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AMC Networks Fourth-Quarter Results Hit by 'Rubicon' Writedown

Josh Sapan

UPDATED: The parent company of "Mad Men" and "The Walking Dead" cable channel AMC posted higher revenue and operating profit, but programming and marketing costs affected the bottom line as CEO Josh Sapan discussed the benefits of his firm's Netflix deal.

NEW YORK - Cable channel firm AMC Networks on Thursday reported fourth-quarter financials that mostly improved, but earnings were lower amid higher programming and marketing expenses and a write-off for cancelled AMC show Rubicon.

The company, led by CEO Josh Sapan, posted a quarterly profit of $29.5 million, compared with $19.3 million in the year-ago period. But earnings from continuing operations slightly declined from $30 million to $29 million and fell below Wall Street expectations. "The decrease resulted from an increase in interest expense partially offset by growth in operating income and a decrease in income tax expense," the company said. The latest quarter also included an $18 million write-down for the short-lived Rubicon.

Operating profit of $79 million was up 12.6 percent. Revenue rose 13.6 percent to $339 million from $298 million in the year-ago period, exceeding Wall Street estimates. The increase was driven by a 14.7 percent advertising revenue gain, with affiliate fee revenue rising 10 percent.

Susquehanna Financial Group analyst Vasily Karasyov summarized the quarter in the title of his report: "Ratings at a cost."

AMC Networks' stock closed down 4.4 percent at $44 a day after hitting a new high of $46.69.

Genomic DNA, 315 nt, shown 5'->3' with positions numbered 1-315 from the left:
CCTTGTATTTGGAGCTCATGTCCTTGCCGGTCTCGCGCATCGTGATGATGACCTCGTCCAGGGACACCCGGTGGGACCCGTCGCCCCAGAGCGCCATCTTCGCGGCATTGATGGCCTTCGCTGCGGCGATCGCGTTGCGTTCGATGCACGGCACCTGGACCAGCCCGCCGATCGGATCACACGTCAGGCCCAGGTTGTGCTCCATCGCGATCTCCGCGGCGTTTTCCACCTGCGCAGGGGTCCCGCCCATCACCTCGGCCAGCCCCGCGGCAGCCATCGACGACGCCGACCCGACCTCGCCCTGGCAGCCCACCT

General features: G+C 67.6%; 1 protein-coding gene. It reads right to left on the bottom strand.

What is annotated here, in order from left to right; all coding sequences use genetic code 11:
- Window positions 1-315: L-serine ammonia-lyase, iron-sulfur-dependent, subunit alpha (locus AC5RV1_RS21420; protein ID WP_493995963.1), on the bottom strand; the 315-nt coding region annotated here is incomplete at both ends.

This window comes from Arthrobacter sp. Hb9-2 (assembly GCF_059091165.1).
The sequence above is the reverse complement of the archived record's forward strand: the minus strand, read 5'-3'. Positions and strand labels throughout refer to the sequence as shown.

Sapan said on a conference call that the latest quarter started seeing financial benetits from a content licensing deal with Netflix, which he reiterated AMC structured in a way that should protect the cable TV eco-system. He said in the case of Mad Men, for example, having the show on Netflix likely will have a benefit by exposing new people to it, which could help drive viewership for seasone five, which debuts next week.

He also said pay TV operators appreciate AMC Networks' bigger restraint in making content available on digital platforms, helping preserve value for them.

Sapan said the company feels good about its originals and said AMC's early attempts at non-fiction shows are encouraging with Talking Dead and Comic Book Men. "We'll have to see over time" how such content performs," the CEO said. "There are some open questions But to-date, we are quite encouraged by the results."

The earnings report is the company's third since its spin-off from cable operator Cablevision Systems. AMC Networks, whose channels include Mad Men and The Walking Dead home AMC, IFC and others, is controlled by the Dolan family that also owns Cablevision. On Wednesday, the networks company struck a new carriage deal with cable operator Suddenlink. Sapan said he was pleased with the carriage deal, but didn't disclose financial details. He reiterated that he expects affiliate fee revenue to keep growing amid improved momentum at AMC and other channels.

"2011 was a landmark year for AMC Networks," said Sapan. "We completed our successful spin-off from Cablevision and achieved strong financial results, delivering double digit growth in net revenues, adjusted operating cash flow and operating income for the full year. Our national networks continued to deliver original programming that attracts a highly engaged audience and critical acclaim, including AMC's The Walking Dead, which has broken ratings records and become a global phenomenon."

Sapan added: "As we look at the year ahead, we are well positioned to continue this momentum and will maintain our focus on creating value for shareholders, advertisers and distribution partners."

Email: Georg.Szalai@thr.com

Twitter: @georgszalai